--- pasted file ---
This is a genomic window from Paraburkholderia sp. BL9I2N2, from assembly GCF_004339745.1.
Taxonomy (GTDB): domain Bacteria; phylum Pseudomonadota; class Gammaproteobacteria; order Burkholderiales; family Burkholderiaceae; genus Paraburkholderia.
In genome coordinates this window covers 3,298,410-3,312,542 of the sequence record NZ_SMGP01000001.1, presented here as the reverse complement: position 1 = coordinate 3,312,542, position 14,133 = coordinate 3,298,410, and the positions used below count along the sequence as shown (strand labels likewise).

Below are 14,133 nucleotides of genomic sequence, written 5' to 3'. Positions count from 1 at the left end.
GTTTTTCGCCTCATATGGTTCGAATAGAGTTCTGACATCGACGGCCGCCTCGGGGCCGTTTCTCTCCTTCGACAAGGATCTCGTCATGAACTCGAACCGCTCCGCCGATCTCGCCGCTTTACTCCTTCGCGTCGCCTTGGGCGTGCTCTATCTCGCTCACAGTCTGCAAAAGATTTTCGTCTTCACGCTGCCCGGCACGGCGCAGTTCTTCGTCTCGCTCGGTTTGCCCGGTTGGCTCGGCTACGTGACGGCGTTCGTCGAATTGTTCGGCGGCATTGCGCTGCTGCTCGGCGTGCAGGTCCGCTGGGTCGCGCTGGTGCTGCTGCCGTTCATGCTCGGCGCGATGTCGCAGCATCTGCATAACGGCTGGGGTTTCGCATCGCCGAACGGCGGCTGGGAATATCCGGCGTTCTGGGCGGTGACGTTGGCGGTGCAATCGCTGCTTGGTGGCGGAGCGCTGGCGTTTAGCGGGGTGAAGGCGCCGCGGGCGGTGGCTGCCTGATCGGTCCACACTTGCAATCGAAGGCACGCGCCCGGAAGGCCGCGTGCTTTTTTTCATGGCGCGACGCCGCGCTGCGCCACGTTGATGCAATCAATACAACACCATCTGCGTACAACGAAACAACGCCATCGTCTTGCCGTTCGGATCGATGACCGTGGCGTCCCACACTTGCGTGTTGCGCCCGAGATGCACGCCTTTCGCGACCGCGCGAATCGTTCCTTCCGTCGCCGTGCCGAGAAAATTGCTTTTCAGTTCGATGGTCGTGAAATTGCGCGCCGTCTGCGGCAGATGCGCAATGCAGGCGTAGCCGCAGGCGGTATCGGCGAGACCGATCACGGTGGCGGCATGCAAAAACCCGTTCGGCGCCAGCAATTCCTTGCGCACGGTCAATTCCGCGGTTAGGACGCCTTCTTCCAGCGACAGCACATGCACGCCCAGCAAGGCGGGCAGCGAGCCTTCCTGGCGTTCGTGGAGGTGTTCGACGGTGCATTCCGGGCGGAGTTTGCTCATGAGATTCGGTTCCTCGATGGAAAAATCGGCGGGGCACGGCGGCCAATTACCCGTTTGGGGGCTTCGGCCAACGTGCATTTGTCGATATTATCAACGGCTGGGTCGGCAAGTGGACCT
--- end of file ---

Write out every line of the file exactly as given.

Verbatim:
This is a genomic window from Paraburkholderia sp. BL9I2N2, from assembly GCF_004339745.1.
Taxonomy (GTDB): domain Bacteria; phylum Pseudomonadota; class Gammaproteobacteria; order Burkholderiales; family Burkholderiaceae; genus Paraburkholderia.
In genome coordinates this window covers 3,298,410-3,312,542 of the sequence record NZ_SMGP01000001.1, presented here as the reverse complement: position 1 = coordinate 3,312,542, position 14,133 = coordinate 3,298,410, and the positions used below count along the sequence as shown (strand labels likewise).

Below are 14,133 nucleotides of genomic sequence, written 5' to 3'. Positions count from 1 at the left end.
GTTTTTCGCCTCATATGGTTCGAATAGAGTTCTGACATCGACGGCCGCCTCGGGGCCGTTTCTCTCCTTCGACAAGGATCTCGTCATGAACTCGAACCGCTCCGCCGATCTCGCCGCTTTACTCCTTCGCGTCGCCTTGGGCGTGCTCTATCTCGCTCACAGTCTGCAAAAGATTTTCGTCTTCACGCTGCCCGGCACGGCGCAGTTCTTCGTCTCGCTCGGTTTGCCCGGTTGGCTCGGCTACGTGACGGCGTTCGTCGAATTGTTCGGCGGCATTGCGCTGCTGCTCGGCGTGCAGGTCCGCTGGGTCGCGCTGGTGCTGCTGCCGTTCATGCTCGGCGCGATGTCGCAGCATCTGCATAACGGCTGGGGTTTCGCATCGCCGAACGGCGGCTGGGAATATCCGGCGTTCTGGGCGGTGACGTTGGCGGTGCAATCGCTGCTTGGTGGCGGAGCGCTGGCGTTTAGCGGGGTGAAGGCGCCGCGGGCGGTGGCTGCCTGATCGGTCCACACTTGCAATCGAAGGCACGCGCCCGGAAGGCCGCGTGCTTTTTTTCATGGCGCGACGCCGCGCTGCGCCACGTTGATGCAATCAATACAACACCATCTGCGTACAACGAAACAACGCCATCGTCTTGCCGTTCGGATCGATGACCGTGGCGTCCCACACTTGCGTGTTGCGCCCGAGATGCACGCCTTTCGCGACCGCGCGAATCGTTCCTTCCGTCGCCGTGCCGAGAAAATTGCTTTTCAGTTCGATGGTCGTGAAATTGCGCGCCGTCTGCGGCAGATGCGCAATGCAGGCGTAGCCGCAGGCGGTATCGGCGAGACCGATCACGGTGGCGGCATGCAAAAACCCGTTCGGCGCCAGCAATTCCTTGCGCACGGTCAATTCCGCGGTTAGGACGCCTTCTTCCAGCGACAGCACATGCACGCCCAGCAAGGCGGGCAGCGAGCCTTCCTGGCGTTCGTGGAGGTGTTCGACGGTGCATTCCGGGCGGAGTTTGCTCATGAGATTCGGTTCCTCGATGGAAAAATCGGCGGGGCACGGCGGCCAATTACCCGTTTGGGGGCTTCGGCCAACGTGCATTTGTCGATATTATCAACGGCTGGGTCGGCAAGTGGACCT